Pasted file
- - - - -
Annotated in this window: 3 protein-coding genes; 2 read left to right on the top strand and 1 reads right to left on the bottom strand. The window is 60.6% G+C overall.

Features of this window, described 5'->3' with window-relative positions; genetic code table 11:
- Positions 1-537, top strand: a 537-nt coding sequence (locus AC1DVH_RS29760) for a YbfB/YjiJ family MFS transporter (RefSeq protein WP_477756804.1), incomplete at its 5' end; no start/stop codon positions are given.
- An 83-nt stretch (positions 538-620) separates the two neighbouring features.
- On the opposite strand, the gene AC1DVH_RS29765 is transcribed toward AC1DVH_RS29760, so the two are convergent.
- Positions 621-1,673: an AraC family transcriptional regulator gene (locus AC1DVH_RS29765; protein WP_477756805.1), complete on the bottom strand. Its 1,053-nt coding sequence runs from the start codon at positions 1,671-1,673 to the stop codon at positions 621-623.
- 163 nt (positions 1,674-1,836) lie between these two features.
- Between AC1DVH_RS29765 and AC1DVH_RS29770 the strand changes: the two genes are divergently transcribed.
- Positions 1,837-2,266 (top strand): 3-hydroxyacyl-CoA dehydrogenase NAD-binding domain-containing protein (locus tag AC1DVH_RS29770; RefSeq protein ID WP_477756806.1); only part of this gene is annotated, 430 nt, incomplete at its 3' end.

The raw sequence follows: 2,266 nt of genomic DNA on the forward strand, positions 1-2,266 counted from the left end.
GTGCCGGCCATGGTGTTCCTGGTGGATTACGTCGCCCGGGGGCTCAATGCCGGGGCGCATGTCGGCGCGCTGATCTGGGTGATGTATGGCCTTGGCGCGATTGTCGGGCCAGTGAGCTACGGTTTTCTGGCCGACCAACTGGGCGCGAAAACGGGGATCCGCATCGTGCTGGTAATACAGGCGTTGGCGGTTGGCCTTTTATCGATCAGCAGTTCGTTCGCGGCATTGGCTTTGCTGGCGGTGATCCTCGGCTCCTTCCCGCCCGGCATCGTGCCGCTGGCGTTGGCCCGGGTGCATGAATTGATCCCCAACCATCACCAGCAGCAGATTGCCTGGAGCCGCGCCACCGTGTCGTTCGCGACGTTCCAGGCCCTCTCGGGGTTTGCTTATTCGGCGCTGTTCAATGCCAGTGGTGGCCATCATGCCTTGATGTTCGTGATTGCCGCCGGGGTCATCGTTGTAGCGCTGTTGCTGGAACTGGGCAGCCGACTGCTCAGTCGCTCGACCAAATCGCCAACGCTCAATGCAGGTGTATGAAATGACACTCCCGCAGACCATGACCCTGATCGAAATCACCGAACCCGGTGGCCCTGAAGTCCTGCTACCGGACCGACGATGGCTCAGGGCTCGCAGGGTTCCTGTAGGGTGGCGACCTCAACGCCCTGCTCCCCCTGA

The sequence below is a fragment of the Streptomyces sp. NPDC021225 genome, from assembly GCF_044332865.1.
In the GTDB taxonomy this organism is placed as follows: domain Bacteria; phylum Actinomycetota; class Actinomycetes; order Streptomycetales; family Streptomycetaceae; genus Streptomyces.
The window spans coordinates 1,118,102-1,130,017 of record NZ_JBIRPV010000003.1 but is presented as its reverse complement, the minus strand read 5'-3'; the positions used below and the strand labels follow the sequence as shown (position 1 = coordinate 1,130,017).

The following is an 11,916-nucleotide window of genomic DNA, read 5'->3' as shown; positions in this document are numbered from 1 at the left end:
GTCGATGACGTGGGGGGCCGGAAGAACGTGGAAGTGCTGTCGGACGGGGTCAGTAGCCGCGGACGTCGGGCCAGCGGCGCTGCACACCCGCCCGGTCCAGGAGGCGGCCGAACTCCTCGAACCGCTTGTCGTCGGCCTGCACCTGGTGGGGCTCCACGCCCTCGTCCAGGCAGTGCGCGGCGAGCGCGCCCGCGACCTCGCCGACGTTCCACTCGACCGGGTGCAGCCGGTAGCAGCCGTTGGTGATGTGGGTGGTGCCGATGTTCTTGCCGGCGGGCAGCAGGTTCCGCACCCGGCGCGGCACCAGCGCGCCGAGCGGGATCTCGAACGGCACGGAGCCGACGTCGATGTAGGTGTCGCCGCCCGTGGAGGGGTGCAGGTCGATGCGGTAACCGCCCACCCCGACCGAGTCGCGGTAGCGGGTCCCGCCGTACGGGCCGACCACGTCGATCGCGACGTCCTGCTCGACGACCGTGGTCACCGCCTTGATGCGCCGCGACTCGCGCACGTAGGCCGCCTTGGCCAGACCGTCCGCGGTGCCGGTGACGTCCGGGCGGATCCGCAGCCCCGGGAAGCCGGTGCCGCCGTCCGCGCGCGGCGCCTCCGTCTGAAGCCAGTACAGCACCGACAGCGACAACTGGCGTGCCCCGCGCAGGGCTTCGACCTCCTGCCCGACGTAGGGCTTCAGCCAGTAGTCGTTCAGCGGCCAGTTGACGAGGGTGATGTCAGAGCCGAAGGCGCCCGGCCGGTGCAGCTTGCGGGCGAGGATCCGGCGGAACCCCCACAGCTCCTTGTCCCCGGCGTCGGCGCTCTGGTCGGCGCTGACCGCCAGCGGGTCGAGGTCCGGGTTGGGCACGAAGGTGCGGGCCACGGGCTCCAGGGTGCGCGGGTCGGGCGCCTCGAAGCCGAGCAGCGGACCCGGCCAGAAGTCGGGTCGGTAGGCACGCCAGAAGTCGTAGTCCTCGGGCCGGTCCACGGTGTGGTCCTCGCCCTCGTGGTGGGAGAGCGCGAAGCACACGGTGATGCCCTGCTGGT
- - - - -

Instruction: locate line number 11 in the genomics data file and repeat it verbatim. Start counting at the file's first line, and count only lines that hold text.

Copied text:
GTGCCGGCCATGGTGTTCCTGGTGGATTACGTCGCCCGGGGGCTCAATGCCGGGGCGCATGTCGGCGCGCTGATCTGGGTGATGTATGGCCTTGGCGCGATTGTCGGGCCAGTGAGCTACGGTTTTCTGGCCGACCAACTGGGCGCGAAAACGGGGATCCGCATCGTGCTGGTAATACAGGCGTTGGCGGTTGGCCTTTTATCGATCAGCAGTTCGTTCGCGGCATTGGCTTTGCTGGCGGTGATCCTCGGCTCCTTCCCGCCCGGCATCGTGCCGCTGGCGTTGGCCCGGGTGCATGAATTGATCCCCAACCATCACCAGCAGCAGATTGCCTGGAGCCGCGCCACCGTGTCGTTCGCGACGTTCCAGGCCCTCTCGGGGTTTGCTTATTCGGCGCTGTTCAATGCCAGTGGTGGCCATCATGCCTTGATGTTCGTGATTGCCGCCGGGGTCATCGTTGTAGCGCTGTTGCTGGAACTGGGCAGCCGACTGCTCAGTCGCTCGACCAAATCGCCAACGCTCAATGCAGGTGTATGAAATGACACTCCCGCAGACCATGACCCTGATCGAAATCACCGAACCCGGTGGCCCTGAAGTCCTGCTACCGGACCGACGATGGCTCAGGGCTCGCAGGGTTCCTGTAGGGTGGCGACCTCAACGCCCTGCTCCCCCTGA